Harvesting seeds

Published 11:00 pm Thursday, August 9, 2012

David Price points out seeds on a sunflower in front of his house on Murphree Street on Thursday. Below, Price examins one of the many flowers in his yeard. Price has over 100 plants growing in his yard, and uses the seeds to feed the birds.

Sunflowers: for the birds

When a sack of birdseed costs more than a choice cut of beef, it’s time to start shopping around.

David Price was not only looking for an inexpensive sack of birdseed, he was looking for free birdseed.

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“Twenty-five dollars is just too much to pay for bird seed,” Price said. “So, I sifted the black oil sunflower seeds out of a sack of birdseed and decided to grow sunflowers and my own seeds.”

Price admits that his row of sunflowers on Murphree Street is beginning to look a little “seedy” at this time of year. The sunflowers that line the sidewalk along his front lawn have begun to lose their color and drop their heavy heads.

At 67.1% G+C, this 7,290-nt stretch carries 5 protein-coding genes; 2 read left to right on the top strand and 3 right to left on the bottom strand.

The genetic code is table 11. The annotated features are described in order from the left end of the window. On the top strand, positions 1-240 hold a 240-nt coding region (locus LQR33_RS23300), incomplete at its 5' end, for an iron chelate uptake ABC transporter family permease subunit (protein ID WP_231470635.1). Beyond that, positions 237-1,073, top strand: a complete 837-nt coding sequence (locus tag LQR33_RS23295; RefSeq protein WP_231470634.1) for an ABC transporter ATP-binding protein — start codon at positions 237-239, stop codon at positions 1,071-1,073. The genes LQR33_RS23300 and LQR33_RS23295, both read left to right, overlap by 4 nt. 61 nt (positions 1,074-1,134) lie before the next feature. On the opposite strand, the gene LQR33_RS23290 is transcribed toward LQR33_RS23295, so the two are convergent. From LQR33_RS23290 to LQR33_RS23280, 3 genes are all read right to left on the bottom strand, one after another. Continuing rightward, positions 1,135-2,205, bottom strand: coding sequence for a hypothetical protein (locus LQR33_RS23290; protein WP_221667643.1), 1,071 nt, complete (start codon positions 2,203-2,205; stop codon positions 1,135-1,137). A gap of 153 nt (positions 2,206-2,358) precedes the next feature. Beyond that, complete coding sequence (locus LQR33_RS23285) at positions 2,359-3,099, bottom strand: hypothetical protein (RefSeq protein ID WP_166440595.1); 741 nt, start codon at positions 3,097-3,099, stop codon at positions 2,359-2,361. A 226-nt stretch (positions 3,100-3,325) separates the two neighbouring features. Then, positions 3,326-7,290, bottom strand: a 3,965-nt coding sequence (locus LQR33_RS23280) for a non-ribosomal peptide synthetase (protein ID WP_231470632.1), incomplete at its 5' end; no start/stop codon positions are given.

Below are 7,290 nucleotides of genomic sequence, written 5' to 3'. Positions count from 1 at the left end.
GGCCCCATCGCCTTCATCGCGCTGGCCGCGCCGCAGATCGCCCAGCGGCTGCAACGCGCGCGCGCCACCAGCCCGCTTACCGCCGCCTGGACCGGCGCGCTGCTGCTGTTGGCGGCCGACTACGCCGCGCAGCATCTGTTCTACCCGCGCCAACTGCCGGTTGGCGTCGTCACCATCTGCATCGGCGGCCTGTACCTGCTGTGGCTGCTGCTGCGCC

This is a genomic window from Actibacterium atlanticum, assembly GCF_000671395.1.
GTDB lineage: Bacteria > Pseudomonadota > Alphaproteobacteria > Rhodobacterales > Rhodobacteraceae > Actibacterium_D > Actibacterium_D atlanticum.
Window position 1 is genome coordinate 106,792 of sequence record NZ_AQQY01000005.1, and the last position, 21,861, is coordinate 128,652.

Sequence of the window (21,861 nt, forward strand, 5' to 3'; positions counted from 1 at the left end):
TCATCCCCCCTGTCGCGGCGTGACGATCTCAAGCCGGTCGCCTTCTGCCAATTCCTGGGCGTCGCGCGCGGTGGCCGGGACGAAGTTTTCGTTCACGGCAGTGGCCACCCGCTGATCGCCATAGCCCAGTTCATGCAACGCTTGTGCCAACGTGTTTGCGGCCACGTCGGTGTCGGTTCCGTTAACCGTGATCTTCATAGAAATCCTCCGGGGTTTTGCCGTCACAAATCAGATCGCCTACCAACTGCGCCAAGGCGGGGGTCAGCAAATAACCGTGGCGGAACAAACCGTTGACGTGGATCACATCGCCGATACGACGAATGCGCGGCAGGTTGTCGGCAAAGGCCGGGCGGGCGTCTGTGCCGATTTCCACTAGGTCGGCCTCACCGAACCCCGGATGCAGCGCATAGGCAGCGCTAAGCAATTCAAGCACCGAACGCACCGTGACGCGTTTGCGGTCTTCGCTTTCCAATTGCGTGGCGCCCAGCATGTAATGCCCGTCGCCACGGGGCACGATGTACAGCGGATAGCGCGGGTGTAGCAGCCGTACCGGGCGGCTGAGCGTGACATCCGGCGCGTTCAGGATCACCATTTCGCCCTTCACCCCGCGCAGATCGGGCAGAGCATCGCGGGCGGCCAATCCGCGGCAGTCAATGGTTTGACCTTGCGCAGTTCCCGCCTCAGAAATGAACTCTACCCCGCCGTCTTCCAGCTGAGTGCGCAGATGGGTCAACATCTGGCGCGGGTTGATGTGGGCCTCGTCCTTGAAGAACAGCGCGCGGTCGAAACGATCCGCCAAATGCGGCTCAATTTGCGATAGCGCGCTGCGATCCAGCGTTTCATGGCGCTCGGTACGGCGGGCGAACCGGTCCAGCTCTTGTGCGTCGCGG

But, when he lifts the sunflowers’ drooping heads, what Price sees makes him smile. The dark sunflower heads are filled with little flowers that will be the seeds – the bird feed of the future.

“The seeds are not ready just yet,” Price said. “These tiny flowers, the ones that have been pollinated by the bees, will be seeds.”

When the sunflower heads are ready to be cut, Price will put them in a bucket and in a dry place until spring planting time.

“The best time to plant sunflower seeds is probably May,” he said. “You want to make sure to plant after the chance of frost is gone. Sunflowers seeds are no trouble to plant. Just dig a little trench and drop the seeds in the ground, just like you would do if you were planting corn.”

Price plants his black oil sunflower seeds about an inch deep, covers them and then gives them a good dousing of water.

“Sunflowers like the sun but they also need water,” he said. “I have a soak hose on mine. If we don’t get rain, I soak them about two hours each week. They’ve got to have water.

“The bigger they get, the more water they need.”

Price estimated that he has about 100 sunflower plants and each has one head or more.

When the heads seed, they will make natural feeders for the birds. The birds can pluck the seeds directly from the natural feeders.

With far more than 100 natural feeders for his backyard, Price that certain that his time sifting black oil sunflowers seeds from a bag of birdseed has paid high dividends.